TRENTON – Christopher Cerf may finally be able to take that “acting” tag off his education commissioner title.
The Senate Judiciary Committee is scheduled to take up Cerf’s nomination to the Cabinet post Thursday. Cerf has technically been the state’s “acting” education commissioner since he was appointed by Gov. Chris Christie in December 2010 following the termination of Bret Schundler.
But because of the unwritten rule known as “senatorial courtesy,” Sen. Ron Rice, (D-28), of Newark, has held up the nomination. Cerf had lived in the Essex County town of Montclair.
But documents supplied to the Senate Judiciary Committee show that his residence and registered cars are now in Somerset County. Thus, Cerf will be interviewed.
“My hope is that the Essex County logjam for judicial appointments will be resolved,” said Senate Judiciary Committee Chairman Nicholas Scutari, (D-22), Linden, about the ultimate goal of Thursday’s hearing. “That has been one of the sticking points.”
Christie had held up appointments of judges in Essex County in hopes Rice would release his hold on Cerf’s nomination, but Rice held firm.
The New Jersey Education Association, the state’s largest teachers union, said it looks forward to building on a productive relationship it has established with Cerf.
“We’ve had lots of differences with the Christie Administration on education policy. He’s spearheaded many of those policies. But we think we made some progress. Regardless of whether he’s commissioner or acting commissioner, he holds a significant role,” said Steve Baker, spokesman for NJEA.
Derrell Bradford of B4NJkids, an education reform group, hopes for a productive hearing as well.
“We are happy to see that acting Commissioner Cerf’s confirmation hearing has been scheduled, and we hope that he and the members of the committee have a thoughtful, clear exchange about how we make sure New Jersey’s children, regardless of the income or ZIP code, receive a quality education.”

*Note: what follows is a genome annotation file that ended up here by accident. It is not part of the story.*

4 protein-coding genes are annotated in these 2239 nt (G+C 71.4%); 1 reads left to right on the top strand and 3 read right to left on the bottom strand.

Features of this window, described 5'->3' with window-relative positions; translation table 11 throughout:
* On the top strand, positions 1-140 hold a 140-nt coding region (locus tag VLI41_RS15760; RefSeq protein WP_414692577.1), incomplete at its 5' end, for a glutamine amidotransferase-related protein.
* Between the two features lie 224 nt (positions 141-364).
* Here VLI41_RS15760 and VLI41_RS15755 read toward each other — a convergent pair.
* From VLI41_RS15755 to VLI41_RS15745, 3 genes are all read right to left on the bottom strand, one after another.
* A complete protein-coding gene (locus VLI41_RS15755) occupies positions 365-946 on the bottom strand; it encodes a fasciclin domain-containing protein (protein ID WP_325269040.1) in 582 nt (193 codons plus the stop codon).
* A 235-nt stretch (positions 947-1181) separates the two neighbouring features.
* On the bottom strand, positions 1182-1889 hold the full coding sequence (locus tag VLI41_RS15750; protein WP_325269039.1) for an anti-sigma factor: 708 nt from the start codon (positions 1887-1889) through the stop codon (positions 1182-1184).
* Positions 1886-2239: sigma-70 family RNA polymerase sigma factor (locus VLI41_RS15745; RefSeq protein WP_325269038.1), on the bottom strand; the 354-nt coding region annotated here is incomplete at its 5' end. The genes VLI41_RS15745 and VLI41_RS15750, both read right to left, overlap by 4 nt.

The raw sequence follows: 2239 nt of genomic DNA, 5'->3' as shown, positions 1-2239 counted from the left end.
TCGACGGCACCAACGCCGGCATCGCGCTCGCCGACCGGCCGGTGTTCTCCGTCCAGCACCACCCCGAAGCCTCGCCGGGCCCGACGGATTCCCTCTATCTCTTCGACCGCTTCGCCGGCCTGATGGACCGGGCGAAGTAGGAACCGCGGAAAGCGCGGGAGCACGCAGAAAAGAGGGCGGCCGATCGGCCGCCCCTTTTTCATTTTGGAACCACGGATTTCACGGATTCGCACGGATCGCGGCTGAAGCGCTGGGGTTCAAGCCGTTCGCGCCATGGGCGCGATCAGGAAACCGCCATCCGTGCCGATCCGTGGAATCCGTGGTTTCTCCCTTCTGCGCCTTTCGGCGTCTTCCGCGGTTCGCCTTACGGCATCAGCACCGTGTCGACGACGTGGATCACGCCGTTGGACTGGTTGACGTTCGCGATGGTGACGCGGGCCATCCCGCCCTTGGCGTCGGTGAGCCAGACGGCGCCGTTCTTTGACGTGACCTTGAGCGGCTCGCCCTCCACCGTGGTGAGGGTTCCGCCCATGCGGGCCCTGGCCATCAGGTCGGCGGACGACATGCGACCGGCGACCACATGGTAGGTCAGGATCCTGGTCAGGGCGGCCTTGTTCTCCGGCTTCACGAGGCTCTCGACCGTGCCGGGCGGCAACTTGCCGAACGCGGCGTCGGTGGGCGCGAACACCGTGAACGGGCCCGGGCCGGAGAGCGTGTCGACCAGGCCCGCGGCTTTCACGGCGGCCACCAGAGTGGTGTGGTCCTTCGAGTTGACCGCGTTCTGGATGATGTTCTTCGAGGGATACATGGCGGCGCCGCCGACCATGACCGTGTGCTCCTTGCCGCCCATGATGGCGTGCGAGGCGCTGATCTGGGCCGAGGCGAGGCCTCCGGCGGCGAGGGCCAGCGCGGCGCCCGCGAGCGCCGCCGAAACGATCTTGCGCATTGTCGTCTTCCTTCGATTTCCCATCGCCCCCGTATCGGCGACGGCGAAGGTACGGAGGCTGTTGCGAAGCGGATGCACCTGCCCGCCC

During his years with the administration, Cerf has stressed the importance of closing the achievement gap between kids, mostly minorities, in poor urban districts and those in more well-off ones. Like Christie, he has said that devoting more money to struggling districts is not necessarily the answer since they already have received high amounts per student, leaving suburban and working-class school districts relatively shortchanged.
He’s been a big proponent of Christie’s education reform plan that, in part, includes more charter schools and school choice, support for merit pay and reforming tenure.
A tenure reform bill sponsored by Sen. Teresa Ruiz, (D-29), Newark, was passed unanimously by both the Assembly and Senate, but Christie has not signed it yet.
Scutari said he also hopes the truth is being told regarding Cerf’s primary residence, and he intends to ask Cerf about that.
Scutari said that while he hasn’t done a poll of the committee to see how members will vote on releasing Cerf’s nomination, Scutari said, “I would suspect there will be enough votes.”
Personally, he said he’s leaning toward supporting the release of Cerf’s nomination as the state’s education head.